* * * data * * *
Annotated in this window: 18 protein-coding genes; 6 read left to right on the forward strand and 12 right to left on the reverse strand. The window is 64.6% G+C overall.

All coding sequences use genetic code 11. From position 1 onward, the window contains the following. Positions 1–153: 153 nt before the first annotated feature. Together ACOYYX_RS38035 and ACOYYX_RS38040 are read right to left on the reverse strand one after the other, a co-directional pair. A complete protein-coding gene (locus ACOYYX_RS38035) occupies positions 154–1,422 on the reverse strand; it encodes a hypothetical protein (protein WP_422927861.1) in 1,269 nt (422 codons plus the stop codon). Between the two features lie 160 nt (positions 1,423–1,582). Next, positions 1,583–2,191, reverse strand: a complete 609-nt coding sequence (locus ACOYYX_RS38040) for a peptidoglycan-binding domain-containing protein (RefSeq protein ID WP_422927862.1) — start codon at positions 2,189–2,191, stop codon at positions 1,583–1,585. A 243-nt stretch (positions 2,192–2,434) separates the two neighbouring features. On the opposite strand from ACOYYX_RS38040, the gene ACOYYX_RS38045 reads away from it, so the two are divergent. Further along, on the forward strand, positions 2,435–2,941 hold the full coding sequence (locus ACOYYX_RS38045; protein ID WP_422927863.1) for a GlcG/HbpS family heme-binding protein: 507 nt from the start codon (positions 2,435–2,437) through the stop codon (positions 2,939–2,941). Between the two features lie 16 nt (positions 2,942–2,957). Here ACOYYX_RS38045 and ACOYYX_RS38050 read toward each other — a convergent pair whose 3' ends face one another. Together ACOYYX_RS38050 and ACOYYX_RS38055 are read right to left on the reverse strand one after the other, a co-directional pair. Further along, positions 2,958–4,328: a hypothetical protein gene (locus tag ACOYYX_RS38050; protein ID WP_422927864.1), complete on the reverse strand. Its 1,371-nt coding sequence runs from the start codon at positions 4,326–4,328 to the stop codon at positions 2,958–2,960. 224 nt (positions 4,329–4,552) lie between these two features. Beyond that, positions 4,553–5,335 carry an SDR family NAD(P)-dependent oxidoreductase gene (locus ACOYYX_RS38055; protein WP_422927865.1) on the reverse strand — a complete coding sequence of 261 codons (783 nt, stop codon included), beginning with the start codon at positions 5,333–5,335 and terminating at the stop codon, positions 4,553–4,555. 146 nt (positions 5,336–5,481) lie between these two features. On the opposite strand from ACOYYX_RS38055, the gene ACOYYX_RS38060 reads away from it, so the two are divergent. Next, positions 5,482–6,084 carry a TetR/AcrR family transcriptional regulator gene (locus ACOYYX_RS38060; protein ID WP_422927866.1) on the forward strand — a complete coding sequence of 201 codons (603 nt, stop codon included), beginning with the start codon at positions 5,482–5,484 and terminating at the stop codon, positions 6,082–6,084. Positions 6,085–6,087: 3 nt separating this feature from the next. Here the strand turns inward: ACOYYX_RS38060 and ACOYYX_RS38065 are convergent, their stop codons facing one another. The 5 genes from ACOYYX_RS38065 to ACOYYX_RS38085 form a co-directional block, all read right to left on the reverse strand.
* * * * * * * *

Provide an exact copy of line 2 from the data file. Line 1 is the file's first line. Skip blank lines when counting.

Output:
All coding sequences use genetic code 11. From position 1 onward, the window contains the following. Positions 1–153: 153 nt before the first annotated feature. Together ACOYYX_RS38035 and ACOYYX_RS38040 are read right to left on the reverse strand one after the other, a co-directional pair. A complete protein-coding gene (locus ACOYYX_RS38035) occupies positions 154–1,422 on the reverse strand; it encodes a hypothetical protein (protein WP_422927861.1) in 1,269 nt (422 codons plus the stop codon). Between the two features lie 160 nt (positions 1,423–1,582). Next, positions 1,583–2,191, reverse strand: a complete 609-nt coding sequence (locus ACOYYX_RS38040) for a peptidoglycan-binding domain-containing protein (RefSeq protein ID WP_422927862.1) — start codon at positions 2,189–2,191, stop codon at positions 1,583–1,585. A 243-nt stretch (positions 2,192–2,434) separates the two neighbouring features. On the opposite strand from ACOYYX_RS38040, the gene ACOYYX_RS38045 reads away from it, so the two are divergent. Further along, on the forward strand, positions 2,435–2,941 hold the full coding sequence (locus ACOYYX_RS38045; protein ID WP_422927863.1) for a GlcG/HbpS family heme-binding protein: 507 nt from the start codon (positions 2,435–2,437) through the stop codon (positions 2,939–2,941). Between the two features lie 16 nt (positions 2,942–2,957). Here ACOYYX_RS38045 and ACOYYX_RS38050 read toward each other — a convergent pair whose 3' ends face one another. Together ACOYYX_RS38050 and ACOYYX_RS38055 are read right to left on the reverse strand one after the other, a co-directional pair. Further along, positions 2,958–4,328: a hypothetical protein gene (locus tag ACOYYX_RS38050; protein ID WP_422927864.1), complete on the reverse strand. Its 1,371-nt coding sequence runs from the start codon at positions 4,326–4,328 to the stop codon at positions 2,958–2,960. 224 nt (positions 4,329–4,552) lie between these two features. Beyond that, positions 4,553–5,335 carry an SDR family NAD(P)-dependent oxidoreductase gene (locus ACOYYX_RS38055; protein WP_422927865.1) on the reverse strand — a complete coding sequence of 261 codons (783 nt, stop codon included), beginning with the start codon at positions 5,333–5,335 and terminating at the stop codon, positions 4,553–4,555. 146 nt (positions 5,336–5,481) lie between these two features. On the opposite strand from ACOYYX_RS38055, the gene ACOYYX_RS38060 reads away from it, so the two are divergent. Next, positions 5,482–6,084 carry a TetR/AcrR family transcriptional regulator gene (locus ACOYYX_RS38060; protein ID WP_422927866.1) on the forward strand — a complete coding sequence of 201 codons (603 nt, stop codon included), beginning with the start codon at positions 5,482–5,484 and terminating at the stop codon, positions 6,082–6,084. Positions 6,085–6,087: 3 nt separating this feature from the next. Here the strand turns inward: ACOYYX_RS38060 and ACOYYX_RS38065 are convergent, their stop codons facing one another. The 5 genes from ACOYYX_RS38065 to ACOYYX_RS38085 form a co-directional block, all read right to left on the reverse strand.